In the evening as we headed back to the hotel we met an English backpacker who was looking for a cheap hotel. He joined us as we walked back to ours and agreed to share a room with us for the night to keep the cost down. We managed to get a room for the three of us for 35 rials each although we did have an argument with the porter about the luggage. He tried to charge us for looking after it at a rate that was dearer than if we had kept the room. We refused to pay and eventually he gave up asking.

Our room mate for the night was Paul. Talking to him we discovered that he had also met Laffayette Bosman and had worked for him in Ankara, managing to achieve exactly the same success rate as ourselves.

We left the hotel very early the next morning before the hotel porter could catch us, and caught a bus to the outskirts of Tehran so we could start hitch hiking south. It wasn't easy trying to find our way as all the signs were in Farsi and it was difficult to find anybody who could speak English so we could ask. I couldn't help noticing how many beautiful girls there where who were not covered up in the traditional Moslem way but were wearing western style clothing. I remember thinking how western Iran was in its' approach to women's behaviour.

We came across a crowd of men all gathered around some sort of attraction. I pushed to the front of the crowd to find a dancing bear performing, much to the delight of all around. This was in the suburban streets of Tehran and was totally unexpected. The keeper got annoyed when he saw me taking a photograph and chased us both away.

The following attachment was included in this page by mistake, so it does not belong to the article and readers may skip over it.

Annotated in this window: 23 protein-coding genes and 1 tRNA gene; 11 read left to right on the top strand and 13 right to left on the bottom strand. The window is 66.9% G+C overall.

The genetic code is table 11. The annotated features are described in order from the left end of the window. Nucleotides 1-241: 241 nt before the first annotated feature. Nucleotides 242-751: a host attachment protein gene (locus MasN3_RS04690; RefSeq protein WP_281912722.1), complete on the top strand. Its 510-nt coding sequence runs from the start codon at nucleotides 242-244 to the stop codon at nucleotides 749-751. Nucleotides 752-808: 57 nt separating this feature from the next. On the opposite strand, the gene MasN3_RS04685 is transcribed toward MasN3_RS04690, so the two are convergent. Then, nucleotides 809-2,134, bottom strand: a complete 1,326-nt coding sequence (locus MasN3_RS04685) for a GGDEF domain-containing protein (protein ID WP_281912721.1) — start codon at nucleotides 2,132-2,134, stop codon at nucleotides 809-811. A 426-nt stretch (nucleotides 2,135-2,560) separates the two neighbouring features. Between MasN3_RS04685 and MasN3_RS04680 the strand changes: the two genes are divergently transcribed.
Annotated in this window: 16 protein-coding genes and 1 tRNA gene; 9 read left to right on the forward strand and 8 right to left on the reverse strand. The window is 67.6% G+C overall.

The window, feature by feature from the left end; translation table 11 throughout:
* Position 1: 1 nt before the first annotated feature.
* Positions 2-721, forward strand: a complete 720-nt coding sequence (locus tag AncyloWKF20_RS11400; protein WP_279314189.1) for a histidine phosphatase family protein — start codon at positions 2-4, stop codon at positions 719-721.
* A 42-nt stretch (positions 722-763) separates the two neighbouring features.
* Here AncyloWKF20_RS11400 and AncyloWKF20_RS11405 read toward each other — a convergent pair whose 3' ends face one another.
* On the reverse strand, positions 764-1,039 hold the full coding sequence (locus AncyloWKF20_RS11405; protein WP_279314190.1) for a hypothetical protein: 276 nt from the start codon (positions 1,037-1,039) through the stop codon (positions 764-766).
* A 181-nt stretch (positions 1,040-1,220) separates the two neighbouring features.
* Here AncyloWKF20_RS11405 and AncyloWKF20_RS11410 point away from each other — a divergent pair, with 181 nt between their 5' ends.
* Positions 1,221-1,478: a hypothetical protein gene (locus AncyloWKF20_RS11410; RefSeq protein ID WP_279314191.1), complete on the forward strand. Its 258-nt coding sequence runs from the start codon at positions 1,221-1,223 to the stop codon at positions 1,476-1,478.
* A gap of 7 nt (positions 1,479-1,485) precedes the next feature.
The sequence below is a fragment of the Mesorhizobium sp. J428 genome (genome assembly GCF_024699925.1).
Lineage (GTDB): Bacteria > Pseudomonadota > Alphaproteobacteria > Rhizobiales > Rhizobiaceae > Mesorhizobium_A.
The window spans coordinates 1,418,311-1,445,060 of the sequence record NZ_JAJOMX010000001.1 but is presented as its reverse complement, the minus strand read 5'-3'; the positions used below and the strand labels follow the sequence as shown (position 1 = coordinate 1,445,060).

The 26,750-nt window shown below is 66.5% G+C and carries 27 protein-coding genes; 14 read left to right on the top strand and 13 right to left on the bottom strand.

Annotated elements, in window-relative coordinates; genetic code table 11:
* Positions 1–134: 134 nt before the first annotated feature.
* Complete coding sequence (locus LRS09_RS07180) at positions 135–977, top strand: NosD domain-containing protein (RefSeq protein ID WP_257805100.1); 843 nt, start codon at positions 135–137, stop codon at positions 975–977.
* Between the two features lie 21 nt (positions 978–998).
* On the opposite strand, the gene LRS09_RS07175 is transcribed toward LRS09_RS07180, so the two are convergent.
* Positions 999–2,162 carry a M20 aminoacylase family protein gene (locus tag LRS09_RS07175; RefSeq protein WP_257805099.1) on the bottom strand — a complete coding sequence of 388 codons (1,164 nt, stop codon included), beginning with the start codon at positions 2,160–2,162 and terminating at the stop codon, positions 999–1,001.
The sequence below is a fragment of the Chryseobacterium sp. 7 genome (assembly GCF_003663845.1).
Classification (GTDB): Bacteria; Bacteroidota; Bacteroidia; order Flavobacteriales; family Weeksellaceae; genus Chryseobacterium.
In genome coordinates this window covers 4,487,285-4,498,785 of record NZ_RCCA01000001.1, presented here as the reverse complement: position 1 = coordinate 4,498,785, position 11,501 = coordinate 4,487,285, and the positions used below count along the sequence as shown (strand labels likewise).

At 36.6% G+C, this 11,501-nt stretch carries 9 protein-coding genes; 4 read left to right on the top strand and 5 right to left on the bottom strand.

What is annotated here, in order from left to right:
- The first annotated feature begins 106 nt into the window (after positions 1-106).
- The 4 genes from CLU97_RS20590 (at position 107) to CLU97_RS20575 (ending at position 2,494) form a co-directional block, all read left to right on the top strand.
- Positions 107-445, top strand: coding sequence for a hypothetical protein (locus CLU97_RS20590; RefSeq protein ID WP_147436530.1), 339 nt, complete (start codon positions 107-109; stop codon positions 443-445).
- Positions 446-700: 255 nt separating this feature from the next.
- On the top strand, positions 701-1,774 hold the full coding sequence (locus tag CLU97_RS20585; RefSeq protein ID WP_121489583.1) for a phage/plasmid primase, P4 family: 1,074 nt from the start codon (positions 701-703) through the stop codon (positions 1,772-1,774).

We eventually made it to the Isfahan road and started to hitch. It wasn't long before we were picked up by a van for our first lift of the day, 15 km. The next driver was going all the way to Isfahan but he wanted 200 rials for the ride, which we declined.

We then had a quick series of rides. A lorry took us to Saveh, then in a Land Rover took us another 40 km to a tea house where we were picked up by a husband and wife in an Opel. They took us to just past Delijan and dropped us in the desert outside a pipeline construction station. At the time they were laying a pipeline across the desert and it followed the track of the road.

Our last lift that took us into Isfahan was in a Willyx Jeep driven by a man with a large bushy moustache and while driving along he took out a cigarette to smoke. I had the cigarette lighter the staff at work had given to me and decided now was the time to put it to use. I held the lighter under the cigarette and pressed the button. The lighter that had been unused in my pocked for the last two weeks had probably been knocked out of adjustment. When lit it sent out a sheet of fire, not unlike a flame thrower, setting the poor driver's moustache alight. The car veered all over the road while he struggled to put out the forest fire that now raged just beneath his nostrils. Fortunately there wasn't too much damage and all credit to him he didn't dump us at the side of the road as we would have fully expected him to do.

In Isfahan we had been recommended to the hotel Ferdowsi and we soon found without too much difficulty. We even managed to bargain the price down to 40 rials for a room but unfortunately it appeared that in the room we were shown to the previous guest had taken the light bulb with him when he checked out. There was no other light, the porter didn't have a spare bulb and there were no other rooms available so we decided to look elsewhere. We went into an air freight office where we found some boys who spoke good English. One of them offered us a place on the floor of his flat and we gladly accepted. As he still had over an hour to work we left our bags with him and went to find somewhere to eat.